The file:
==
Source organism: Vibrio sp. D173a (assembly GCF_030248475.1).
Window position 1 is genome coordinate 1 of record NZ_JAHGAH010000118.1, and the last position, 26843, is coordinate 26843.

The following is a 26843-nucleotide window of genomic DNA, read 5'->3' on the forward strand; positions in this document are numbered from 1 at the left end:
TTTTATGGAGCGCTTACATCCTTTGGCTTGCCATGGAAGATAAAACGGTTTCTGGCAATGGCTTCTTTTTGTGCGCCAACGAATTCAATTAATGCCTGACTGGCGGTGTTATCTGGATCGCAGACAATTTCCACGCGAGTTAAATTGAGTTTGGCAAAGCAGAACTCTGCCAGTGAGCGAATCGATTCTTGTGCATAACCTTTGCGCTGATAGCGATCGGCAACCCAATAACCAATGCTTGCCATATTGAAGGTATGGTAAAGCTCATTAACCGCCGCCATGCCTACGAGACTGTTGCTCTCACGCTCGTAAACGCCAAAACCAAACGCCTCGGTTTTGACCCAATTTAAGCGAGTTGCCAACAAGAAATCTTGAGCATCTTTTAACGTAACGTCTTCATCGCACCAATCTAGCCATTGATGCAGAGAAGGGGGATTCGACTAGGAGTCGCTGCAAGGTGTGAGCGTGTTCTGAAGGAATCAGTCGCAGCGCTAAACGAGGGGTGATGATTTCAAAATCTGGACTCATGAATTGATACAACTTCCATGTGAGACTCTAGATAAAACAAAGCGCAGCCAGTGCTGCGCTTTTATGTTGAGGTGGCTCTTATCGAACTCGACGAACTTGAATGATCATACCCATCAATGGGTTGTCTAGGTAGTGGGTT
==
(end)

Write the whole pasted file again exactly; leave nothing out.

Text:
Source organism: Vibrio sp. D173a (assembly GCF_030248475.1).
Window position 1 is genome coordinate 1 of record NZ_JAHGAH010000118.1, and the last position, 26843, is coordinate 26843.

The following is a 26843-nucleotide window of genomic DNA, read 5'->3' on the forward strand; positions in this document are numbered from 1 at the left end:
TTTTATGGAGCGCTTACATCCTTTGGCTTGCCATGGAAGATAAAACGGTTTCTGGCAATGGCTTCTTTTTGTGCGCCAACGAATTCAATTAATGCCTGACTGGCGGTGTTATCTGGATCGCAGACAATTTCCACGCGAGTTAAATTGAGTTTGGCAAAGCAGAACTCTGCCAGTGAGCGAATCGATTCTTGTGCATAACCTTTGCGCTGATAGCGATCGGCAACCCAATAACCAATGCTTGCCATATTGAAGGTATGGTAAAGCTCATTAACCGCCGCCATGCCTACGAGACTGTTGCTCTCACGCTCGTAAACGCCAAAACCAAACGCCTCGGTTTTGACCCAATTTAAGCGAGTTGCCAACAAGAAATCTTGAGCATCTTTTAACGTAACGTCTTCATCGCACCAATCTAGCCATTGATGCAGAGAAGGGGGATTCGACTAGGAGTCGCTGCAAGGTGTGAGCGTGTTCTGAAGGAATCAGTCGCAGCGCTAAACGAGGGGTGATGATTTCAAAATCTGGACTCATGAATTGATACAACTTCCATGTGAGACTCTAGATAAAACAAAGCGCAGCCAGTGCTGCGCTTTTATGTTGAGGTGGCTCTTATCGAACTCGACGAACTTGAATGATCATACCCATCAATGGGTTGTCTAGGTAGTGGGTT